Indonesian Agency Tries to Flex Soft Power Through Art

Indonesia is rich in commodities such as oil, gas, gold and tin, but a handful of government officials think its most powerful resources are cultural. 

They belong to a dynamic young body called the Creative Economy Agency, or BEKRAF (an acronym derived from its Indonesian name) that was created in 2015 by President Joko Widodo to promote Indonesia’s cultural output both at home and abroad.

“Oil and gas are finite resources. The only thing that lasts forever is creativity,” said Boni Pudjianto, BEKRAF’s director for international markets. 

BEKRAF’s staff was appointed meritocratically through an open call to government officers, regardless of background. Boni, for instance, has a doctorate in engineering and was posted at the Ministry of Communications and Information Technology before he joined BEKRAF. 

“It’s an experimental agency,” he said. “It’s a new model for a governmental body.” 

BEKRAF wants to promote the arts of the world’s fourth largest country more effectively to a global audience.

The agency was behind Indonesia’s acclaimed pavilion at this year’s Venice Architecture Biennale, called “Sunyata: The Poetics of Emptiness.” It was Indonesia’s second time at the biennale, following a debut effort in 2014. This entry was overseen from start to finish by BEKRAF, from the selection of six curators to the opening ceremony on May 25. 

“Indonesia is trying to put our architecture at the same level as [that of] other countries,” said Boni, in Venice last month. “And we want to leverage this exposure on the international stage to promote the field back home.”

Key industries

BEKRAF is a “quasi-governmental institution,” according to Boni, that combines representatives of the private sector with competitively chosen government officials. 

It supports Indonesian exhibits at international fairs like Venice’s art and architecture biennales, as well as sundry fashion weeks, expos and film festivals. BEKRAF also backs small businesses and enterprises in creative sectors, like the upstart batik (traditional wax-resist dyed cloth) brand called Rajasamas Batik. 

“Any major festival in the world, we want to participate in it and show the best contemporary art in Indonesia,” said Triawan Munuf, BEKRAF’s chairman. So far, he said, what people know of Indonesian culture, if anything, is Bali (the Hindu-majority island that is popular with tourists) and traditional arts like wayang kulit, or shadow-puppet drama. “But we also have to show our state of the art projects, although it’s not something we can change overnight.”

For example, the late Nelson Mandela famously wore batik, said Triawan. “But we weren’t able to catalyze that into more interest in the batik industry.”

It’s a cautionary tale about relying on any silver bullet to raise an industry’s profile. His vision runs on a longer time frame of years and decades, and on backing many horses across all the creative industries: food, fashion, architecture, art, film, video games and so on.

BEKRAF’s current slate of supported programs includes startup funding workshops in seven cities, a performance by the Jakarta City Philharmonic, an installation of an “Indonesia Music Market” in Cannes, and a booth at the world’s largest technology exhibition in Taiwan.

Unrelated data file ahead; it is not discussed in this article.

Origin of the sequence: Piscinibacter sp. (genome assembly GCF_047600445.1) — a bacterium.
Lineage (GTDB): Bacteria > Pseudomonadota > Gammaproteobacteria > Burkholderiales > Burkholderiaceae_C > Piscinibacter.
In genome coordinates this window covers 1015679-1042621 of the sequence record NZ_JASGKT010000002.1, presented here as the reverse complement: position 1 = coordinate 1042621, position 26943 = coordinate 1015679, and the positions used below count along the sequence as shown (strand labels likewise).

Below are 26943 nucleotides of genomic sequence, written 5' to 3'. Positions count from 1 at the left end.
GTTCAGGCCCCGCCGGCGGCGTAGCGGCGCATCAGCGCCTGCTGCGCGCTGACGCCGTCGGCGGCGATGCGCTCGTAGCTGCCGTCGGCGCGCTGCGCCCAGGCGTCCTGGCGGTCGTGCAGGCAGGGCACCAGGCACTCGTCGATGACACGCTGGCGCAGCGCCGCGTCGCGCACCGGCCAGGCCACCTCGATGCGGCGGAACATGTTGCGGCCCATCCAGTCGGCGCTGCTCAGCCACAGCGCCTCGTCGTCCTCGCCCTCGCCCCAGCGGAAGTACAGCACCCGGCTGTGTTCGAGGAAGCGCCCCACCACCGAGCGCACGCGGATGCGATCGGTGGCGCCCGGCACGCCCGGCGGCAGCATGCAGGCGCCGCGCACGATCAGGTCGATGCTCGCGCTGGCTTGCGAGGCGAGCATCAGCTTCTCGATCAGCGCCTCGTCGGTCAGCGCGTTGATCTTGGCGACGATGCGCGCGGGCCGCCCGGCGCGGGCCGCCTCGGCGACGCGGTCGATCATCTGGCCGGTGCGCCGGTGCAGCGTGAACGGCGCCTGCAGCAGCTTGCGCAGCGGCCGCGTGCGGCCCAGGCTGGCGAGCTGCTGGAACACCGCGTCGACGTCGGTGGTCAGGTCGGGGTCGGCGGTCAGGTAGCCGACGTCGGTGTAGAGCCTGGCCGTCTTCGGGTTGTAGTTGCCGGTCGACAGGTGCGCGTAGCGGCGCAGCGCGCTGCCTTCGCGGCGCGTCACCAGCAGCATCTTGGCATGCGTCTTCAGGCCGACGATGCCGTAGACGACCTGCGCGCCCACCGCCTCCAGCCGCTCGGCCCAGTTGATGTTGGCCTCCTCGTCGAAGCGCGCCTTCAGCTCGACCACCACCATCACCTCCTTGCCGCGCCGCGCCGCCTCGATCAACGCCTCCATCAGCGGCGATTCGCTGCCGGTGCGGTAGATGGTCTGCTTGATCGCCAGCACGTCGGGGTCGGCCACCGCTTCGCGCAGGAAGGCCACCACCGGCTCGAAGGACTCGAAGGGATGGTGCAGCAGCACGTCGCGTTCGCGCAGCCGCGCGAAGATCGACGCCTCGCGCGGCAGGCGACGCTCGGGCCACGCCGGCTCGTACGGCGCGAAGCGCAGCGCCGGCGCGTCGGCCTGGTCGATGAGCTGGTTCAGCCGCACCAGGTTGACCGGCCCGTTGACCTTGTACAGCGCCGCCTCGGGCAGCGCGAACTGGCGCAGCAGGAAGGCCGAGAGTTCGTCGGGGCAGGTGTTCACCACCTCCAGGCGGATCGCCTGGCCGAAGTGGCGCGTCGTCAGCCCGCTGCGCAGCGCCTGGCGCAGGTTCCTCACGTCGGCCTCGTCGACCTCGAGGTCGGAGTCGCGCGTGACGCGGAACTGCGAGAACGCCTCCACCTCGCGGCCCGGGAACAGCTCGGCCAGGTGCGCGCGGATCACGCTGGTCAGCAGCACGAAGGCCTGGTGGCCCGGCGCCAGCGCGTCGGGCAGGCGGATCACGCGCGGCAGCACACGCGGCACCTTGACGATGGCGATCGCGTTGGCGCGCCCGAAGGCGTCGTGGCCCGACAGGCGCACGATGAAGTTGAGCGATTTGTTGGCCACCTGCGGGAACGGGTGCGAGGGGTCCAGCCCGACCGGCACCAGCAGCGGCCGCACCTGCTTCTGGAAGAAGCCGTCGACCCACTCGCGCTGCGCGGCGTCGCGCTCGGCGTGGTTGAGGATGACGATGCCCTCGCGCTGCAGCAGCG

One early success that Triawan cites is that BEKRAF has helped increase the number of Indonesian films that are seen by Indonesians themselves.

“We went from about 5 percent [of films shown in Indonesian theaters that are made in Indonesia] three years ago to 20 percent today,” he said. BEKRAF deployed incentives like removing films from the “negative investments” list in 2016, and opening the movie industry for foreign investment. “By next year, I hope that number is 50 percent,” Triawan said.

Plans to expand

Arts and culture once fell under the purview of Indonesia’s tourism ministry, but Widodo created BEKRAF as a stand-alone body to further his greater goal of economic growth. 

Indonesia’s creative industries contributed 990.4 trillion Indonesian rupiah, or $71 billion, to the country’s GDP in 2017, about 7.6 percent of the total, and provided jobs for 16.2 million people.

But almost 98 percent of creative industry businesses only market their products locally, according to BEKRAF, due in part to funding and intellectual property constraints. Dealing with those issues on a granular level is BEKRAF’s next big task, beyond big-ticket events like the biennale. 

BEKRAF reportedly got off to a rough start in 2015, taking six months to fill its senior leadership and facing a budget that barely covered its daily operations. But within three years, it has grown into its identity as a unique body within Indonesia’s governing apparatus. 

In Venice, Triawan concluded the inauguration of the Indonesia pavilion, which took the form of an expansive, white, Tvyek-paper parabola, by strolling through some of the neighboring exhibits. He passed the Italian pavilion, which unfolded through several chambers of a warehouse in the Arsenale complex and included dioramas, screens, hanging mobiles, rolling film clips and oblong tables of sculptural objects. Its cerebral and eclectic approach contrasted with Indonesia’s, which primed simplicity and striking visuals. 

Triawan was impressed.

“In 10 years,” he said, gesturing around the warehouse, “We must be like this, too.” Boni agreed.

“We love Italy,” he said. “They are not the most industralized country in Europe. But their products have a special touch of craftsmanship, just like in Indonesia. Everyone knows what ‘Made in Italy’ means. We want them to know what ‘Made in Indonesia’ means, too.”